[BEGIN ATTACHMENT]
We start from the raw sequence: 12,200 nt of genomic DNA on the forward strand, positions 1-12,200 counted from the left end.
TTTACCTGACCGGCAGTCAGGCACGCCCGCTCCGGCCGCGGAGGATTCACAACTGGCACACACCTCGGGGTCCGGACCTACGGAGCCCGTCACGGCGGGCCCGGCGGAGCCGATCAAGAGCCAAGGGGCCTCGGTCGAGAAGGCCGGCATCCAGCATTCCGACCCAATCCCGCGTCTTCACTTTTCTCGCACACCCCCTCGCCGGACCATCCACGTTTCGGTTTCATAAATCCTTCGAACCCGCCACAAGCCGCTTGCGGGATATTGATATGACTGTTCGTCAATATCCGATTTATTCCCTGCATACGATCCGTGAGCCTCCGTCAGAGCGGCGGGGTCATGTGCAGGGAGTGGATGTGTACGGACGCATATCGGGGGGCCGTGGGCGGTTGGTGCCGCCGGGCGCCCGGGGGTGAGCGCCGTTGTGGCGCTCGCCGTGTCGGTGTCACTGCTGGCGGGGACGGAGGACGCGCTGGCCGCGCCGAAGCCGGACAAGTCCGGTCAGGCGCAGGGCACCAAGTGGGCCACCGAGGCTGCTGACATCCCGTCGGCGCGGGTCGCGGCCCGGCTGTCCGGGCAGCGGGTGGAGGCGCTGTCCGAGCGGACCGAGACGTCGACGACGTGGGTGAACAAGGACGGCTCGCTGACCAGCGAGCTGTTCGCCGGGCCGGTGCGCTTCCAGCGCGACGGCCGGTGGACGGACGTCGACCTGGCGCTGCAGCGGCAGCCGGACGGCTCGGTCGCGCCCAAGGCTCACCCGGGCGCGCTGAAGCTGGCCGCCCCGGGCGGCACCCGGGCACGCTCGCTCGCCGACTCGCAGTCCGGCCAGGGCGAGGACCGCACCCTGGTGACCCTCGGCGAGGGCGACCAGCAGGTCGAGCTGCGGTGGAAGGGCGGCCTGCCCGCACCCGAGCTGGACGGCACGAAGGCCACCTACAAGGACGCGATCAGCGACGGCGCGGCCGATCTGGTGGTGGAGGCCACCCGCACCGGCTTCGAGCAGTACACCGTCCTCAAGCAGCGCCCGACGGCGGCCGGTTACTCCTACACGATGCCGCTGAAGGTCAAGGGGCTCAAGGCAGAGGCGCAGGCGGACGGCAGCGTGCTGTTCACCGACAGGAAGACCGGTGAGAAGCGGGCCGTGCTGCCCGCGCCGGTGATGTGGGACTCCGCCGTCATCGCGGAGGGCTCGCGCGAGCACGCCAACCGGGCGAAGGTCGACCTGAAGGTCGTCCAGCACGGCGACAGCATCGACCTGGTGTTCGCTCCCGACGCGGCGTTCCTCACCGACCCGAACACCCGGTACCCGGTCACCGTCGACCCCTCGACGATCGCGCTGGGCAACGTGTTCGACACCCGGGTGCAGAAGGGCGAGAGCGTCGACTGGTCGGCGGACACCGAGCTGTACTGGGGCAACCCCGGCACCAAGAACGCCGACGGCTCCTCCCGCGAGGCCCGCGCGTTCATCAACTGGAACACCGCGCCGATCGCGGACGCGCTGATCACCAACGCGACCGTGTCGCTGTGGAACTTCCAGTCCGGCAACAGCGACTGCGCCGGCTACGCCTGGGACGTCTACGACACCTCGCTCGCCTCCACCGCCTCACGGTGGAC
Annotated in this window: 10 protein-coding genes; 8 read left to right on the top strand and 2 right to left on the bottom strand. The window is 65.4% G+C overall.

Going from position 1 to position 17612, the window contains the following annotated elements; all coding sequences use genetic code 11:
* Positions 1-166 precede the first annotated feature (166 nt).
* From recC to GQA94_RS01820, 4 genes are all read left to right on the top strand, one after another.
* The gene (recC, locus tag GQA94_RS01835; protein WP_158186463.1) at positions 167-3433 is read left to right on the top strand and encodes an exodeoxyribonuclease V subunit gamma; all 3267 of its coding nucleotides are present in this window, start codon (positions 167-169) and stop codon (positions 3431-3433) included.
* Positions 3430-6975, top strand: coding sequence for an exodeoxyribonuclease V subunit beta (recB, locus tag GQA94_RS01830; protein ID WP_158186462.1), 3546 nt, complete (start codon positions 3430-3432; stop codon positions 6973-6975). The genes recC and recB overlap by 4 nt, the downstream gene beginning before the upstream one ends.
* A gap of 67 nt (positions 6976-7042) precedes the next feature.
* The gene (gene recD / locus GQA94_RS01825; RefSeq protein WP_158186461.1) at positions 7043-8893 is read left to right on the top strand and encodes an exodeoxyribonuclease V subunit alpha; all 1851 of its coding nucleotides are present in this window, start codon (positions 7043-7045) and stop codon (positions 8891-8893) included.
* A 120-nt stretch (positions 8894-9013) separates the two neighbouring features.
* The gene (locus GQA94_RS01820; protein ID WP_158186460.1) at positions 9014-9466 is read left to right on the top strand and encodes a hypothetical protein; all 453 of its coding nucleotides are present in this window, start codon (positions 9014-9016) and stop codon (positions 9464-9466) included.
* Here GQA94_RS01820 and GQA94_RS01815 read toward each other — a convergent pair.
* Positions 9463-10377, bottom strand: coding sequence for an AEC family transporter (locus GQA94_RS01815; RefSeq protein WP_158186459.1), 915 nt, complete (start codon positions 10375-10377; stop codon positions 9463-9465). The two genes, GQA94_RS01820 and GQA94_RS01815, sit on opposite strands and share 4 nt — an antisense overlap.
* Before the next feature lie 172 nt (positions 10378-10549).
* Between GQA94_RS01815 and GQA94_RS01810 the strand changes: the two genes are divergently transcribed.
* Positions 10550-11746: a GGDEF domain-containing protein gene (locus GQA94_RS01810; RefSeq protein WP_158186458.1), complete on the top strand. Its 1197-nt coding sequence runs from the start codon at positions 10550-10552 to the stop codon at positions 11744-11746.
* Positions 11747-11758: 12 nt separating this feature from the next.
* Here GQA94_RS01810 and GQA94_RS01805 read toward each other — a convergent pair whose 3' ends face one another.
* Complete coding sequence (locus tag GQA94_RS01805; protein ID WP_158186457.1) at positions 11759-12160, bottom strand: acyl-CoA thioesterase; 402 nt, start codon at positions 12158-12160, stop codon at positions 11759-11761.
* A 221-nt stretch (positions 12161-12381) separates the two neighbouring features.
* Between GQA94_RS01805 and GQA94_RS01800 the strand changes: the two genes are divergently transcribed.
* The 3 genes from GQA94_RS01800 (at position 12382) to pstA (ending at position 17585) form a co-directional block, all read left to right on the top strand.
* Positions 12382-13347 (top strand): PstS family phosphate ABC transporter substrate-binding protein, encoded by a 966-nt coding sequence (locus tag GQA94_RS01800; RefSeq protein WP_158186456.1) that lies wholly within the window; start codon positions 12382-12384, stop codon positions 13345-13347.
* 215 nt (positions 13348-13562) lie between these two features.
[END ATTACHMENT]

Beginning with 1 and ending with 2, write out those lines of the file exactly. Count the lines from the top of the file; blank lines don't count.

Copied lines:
We start from the raw sequence: 12,200 nt of genomic DNA on the forward strand, positions 1-12,200 counted from the left end.
TTTACCTGACCGGCAGTCAGGCACGCCCGCTCCGGCCGCGGAGGATTCACAACTGGCACACACCTCGGGGTCCGGACCTACGGAGCCCGTCACGGCGGGCCCGGCGGAGCCGATCAAGAGCCAAGGGGCCTCGGTCGAGAAGGCCGGCATCCAGCATTCCGACCCAATCCCGCGTCTTCACTTTTCTCGCACACCCCCTCGCCGGACCATCCACGTTTCGGTTTCATAAATCCTTCGAACCCGCCACAAGCCGCTTGCGGGATATTGATATGACTGTTCGTCAATATCCGATTTATTCCCTGCATACGATCCGTGAGCCTCCGTCAGAGCGGCGGGGTCATGTGCAGGGAGTGGATGTGTACGGACGCATATCGGGGGGCCGTGGGCGGTTGGTGCCGCCGGGCGCCCGGGGGTGAGCGCCGTTGTGGCGCTCGCCGTGTCGGTGTCACTGCTGGCGGGGACGGAGGACGCGCTGGCCGCGCCGAAGCCGGACAAGTCCGGTCAGGCGCAGGGCACCAAGTGGGCCACCGAGGCTGCTGACATCCCGTCGGCGCGGGTCGCGGCCCGGCTGTCCGGGCAGCGGGTGGAGGCGCTGTCCGAGCGGACCGAGACGTCGACGACGTGGGTGAACAAGGACGGCTCGCTGACCAGCGAGCTGTTCGCCGGGCCGGTGCGCTTCCAGCGCGACGGCCGGTGGACGGACGTCGACCTGGCGCTGCAGCGGCAGCCGGACGGCTCGGTCGCGCCCAAGGCTCACCCGGGCGCGCTGAAGCTGGCCGCCCCGGGCGGCACCCGGGCACGCTCGCTCGCCGACTCGCAGTCCGGCCAGGGCGAGGACCGCACCCTGGTGACCCTCGGCGAGGGCGACCAGCAGGTCGAGCTGCGGTGGAAGGGCGGCCTGCCCGCACCCGAGCTGGACGGCACGAAGGCCACCTACAAGGACGCGATCAGCGACGGCGCGGCCGATCTGGTGGTGGAGGCCACCCGCACCGGCTTCGAGCAGTACACCGTCCTCAAGCAGCGCCCGACGGCGGCCGGTTACTCCTACACGATGCCGCTGAAGGTCAAGGGGCTCAAGGCAGAGGCGCAGGCGGACGGCAGCGTGCTGTTCACCGACAGGAAGACCGGTGAGAAGCGGGCCGTGCTGCCCGCGCCGGTGATGTGGGACTCCGCCGTCATCGCGGAGGGCTCGCGCGAGCACGCCAACCGGGCGAAGGTCGACCTGAAGGTCGTCCAGCACGGCGACAGCATCGACCTGGTGTTCGCTCCCGACGCGGCGTTCCTCACCGACCCGAACACCCGGTACCCGGTCACCGTCGACCCCTCGACGATCGCGCTGGGCAACGTGTTCGACACCCGGGTGCAGAAGGGCGAGAGCGTCGACTGGTCGGCGGACACCGAGCTGTACTGGGGCAACCCCGGCACCAAGAACGCCGACGGCTCCTCCCGCGAGGCCCGCGCGTTCATCAACTGGAACACCGCGCCGATCGCGGACGCGCTGATCACCAACGCGACCGTGTCGCTGTGGAACTTCCAGTCCGGCAACAGCGACTGCGCCGGCTACGCCTGGGACGTCTACGACACCTCGCTCGCCTCCACCGCCTCACGGTGGAC